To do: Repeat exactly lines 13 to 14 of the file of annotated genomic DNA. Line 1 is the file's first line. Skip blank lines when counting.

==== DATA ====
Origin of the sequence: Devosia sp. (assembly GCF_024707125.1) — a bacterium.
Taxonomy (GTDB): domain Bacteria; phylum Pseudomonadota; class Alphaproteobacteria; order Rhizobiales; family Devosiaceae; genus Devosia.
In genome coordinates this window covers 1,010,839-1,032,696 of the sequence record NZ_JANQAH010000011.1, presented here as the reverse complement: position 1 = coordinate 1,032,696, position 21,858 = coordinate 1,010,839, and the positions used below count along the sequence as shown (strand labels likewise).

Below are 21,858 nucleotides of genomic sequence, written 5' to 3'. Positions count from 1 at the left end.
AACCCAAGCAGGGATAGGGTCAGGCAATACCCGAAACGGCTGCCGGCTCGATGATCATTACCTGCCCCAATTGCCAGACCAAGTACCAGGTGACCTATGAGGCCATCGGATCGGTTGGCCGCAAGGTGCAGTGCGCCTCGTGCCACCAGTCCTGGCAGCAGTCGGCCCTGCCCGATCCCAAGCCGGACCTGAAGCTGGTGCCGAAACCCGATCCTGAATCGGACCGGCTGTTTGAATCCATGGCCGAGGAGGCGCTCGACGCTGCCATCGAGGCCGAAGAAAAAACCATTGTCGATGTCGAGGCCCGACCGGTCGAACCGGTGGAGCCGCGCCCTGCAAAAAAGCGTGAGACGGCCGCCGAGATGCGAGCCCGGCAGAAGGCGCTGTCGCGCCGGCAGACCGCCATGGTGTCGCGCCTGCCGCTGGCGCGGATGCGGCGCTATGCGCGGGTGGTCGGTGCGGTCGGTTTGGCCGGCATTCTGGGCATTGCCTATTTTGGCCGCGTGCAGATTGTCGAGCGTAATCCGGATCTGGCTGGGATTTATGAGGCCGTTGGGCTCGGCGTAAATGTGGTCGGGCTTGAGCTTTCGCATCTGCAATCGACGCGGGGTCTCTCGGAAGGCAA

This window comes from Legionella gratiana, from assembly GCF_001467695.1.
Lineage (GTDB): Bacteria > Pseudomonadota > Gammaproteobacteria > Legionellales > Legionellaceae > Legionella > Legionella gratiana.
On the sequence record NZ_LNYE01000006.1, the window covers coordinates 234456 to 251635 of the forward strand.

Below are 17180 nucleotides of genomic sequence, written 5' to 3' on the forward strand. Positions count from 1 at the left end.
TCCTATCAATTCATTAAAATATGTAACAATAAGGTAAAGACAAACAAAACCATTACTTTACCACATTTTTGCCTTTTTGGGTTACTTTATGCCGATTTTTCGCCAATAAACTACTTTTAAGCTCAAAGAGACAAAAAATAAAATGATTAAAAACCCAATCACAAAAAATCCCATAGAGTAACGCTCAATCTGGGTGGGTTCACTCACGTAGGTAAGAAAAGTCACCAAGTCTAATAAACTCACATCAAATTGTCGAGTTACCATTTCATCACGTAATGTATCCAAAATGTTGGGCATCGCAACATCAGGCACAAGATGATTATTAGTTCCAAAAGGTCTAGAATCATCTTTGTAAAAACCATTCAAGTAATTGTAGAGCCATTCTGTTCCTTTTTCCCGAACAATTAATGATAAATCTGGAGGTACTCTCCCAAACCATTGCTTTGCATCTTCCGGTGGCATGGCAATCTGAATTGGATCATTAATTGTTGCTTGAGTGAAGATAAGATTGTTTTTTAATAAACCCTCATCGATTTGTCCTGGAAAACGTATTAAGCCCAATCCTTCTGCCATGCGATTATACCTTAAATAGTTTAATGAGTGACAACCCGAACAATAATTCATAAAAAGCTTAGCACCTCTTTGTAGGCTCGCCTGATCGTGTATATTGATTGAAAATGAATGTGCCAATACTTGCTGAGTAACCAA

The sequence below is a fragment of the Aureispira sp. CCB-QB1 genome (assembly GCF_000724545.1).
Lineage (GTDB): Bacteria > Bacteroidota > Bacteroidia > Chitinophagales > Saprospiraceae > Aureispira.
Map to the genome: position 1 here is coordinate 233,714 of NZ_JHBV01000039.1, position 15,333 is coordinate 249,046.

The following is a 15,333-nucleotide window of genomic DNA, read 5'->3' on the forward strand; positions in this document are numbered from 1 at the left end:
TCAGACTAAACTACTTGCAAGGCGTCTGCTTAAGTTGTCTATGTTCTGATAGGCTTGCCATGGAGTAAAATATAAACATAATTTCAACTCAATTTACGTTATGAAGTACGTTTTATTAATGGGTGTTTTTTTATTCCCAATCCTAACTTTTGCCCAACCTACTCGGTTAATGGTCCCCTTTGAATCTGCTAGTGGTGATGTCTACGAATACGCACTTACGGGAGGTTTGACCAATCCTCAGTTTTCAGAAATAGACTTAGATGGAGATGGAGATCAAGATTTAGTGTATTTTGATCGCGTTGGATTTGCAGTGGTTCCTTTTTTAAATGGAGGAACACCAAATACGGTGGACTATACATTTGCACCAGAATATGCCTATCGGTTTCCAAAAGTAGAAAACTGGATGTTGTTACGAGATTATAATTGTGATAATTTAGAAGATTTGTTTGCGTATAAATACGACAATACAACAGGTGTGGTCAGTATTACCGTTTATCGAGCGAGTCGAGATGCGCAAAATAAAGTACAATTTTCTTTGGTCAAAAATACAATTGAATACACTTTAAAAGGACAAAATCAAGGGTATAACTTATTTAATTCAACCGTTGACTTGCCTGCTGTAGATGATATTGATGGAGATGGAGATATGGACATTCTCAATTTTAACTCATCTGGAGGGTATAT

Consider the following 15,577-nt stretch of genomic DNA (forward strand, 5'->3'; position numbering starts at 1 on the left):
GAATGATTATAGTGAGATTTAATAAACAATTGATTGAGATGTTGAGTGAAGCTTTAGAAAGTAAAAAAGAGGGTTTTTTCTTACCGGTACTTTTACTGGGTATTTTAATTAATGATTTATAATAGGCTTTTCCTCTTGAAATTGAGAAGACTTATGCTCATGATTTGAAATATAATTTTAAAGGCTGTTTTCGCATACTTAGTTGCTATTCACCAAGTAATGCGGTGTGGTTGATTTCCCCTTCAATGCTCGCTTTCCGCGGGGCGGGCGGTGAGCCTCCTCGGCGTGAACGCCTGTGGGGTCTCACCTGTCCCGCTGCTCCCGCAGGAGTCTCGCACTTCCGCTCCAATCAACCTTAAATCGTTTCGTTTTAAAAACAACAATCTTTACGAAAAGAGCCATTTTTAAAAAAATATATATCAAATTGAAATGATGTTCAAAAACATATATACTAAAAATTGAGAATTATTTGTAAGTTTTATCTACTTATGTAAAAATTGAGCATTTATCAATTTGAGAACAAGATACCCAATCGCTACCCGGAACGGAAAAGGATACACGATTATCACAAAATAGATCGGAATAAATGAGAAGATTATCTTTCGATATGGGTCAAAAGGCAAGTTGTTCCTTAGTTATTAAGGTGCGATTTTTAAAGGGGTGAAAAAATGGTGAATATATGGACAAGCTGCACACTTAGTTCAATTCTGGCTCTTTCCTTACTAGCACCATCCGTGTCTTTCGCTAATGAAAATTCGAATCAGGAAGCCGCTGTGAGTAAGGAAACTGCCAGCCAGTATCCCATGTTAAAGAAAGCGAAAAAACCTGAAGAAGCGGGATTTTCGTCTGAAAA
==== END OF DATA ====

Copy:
Map to the genome: position 1 here is coordinate 233,714 of NZ_JHBV01000039.1, position 15,333 is coordinate 249,046.

The following is a 15,333-nucleotide window of genomic DNA, read 5'->3' on the forward strand; positions in this document are numbered from 1 at the left end: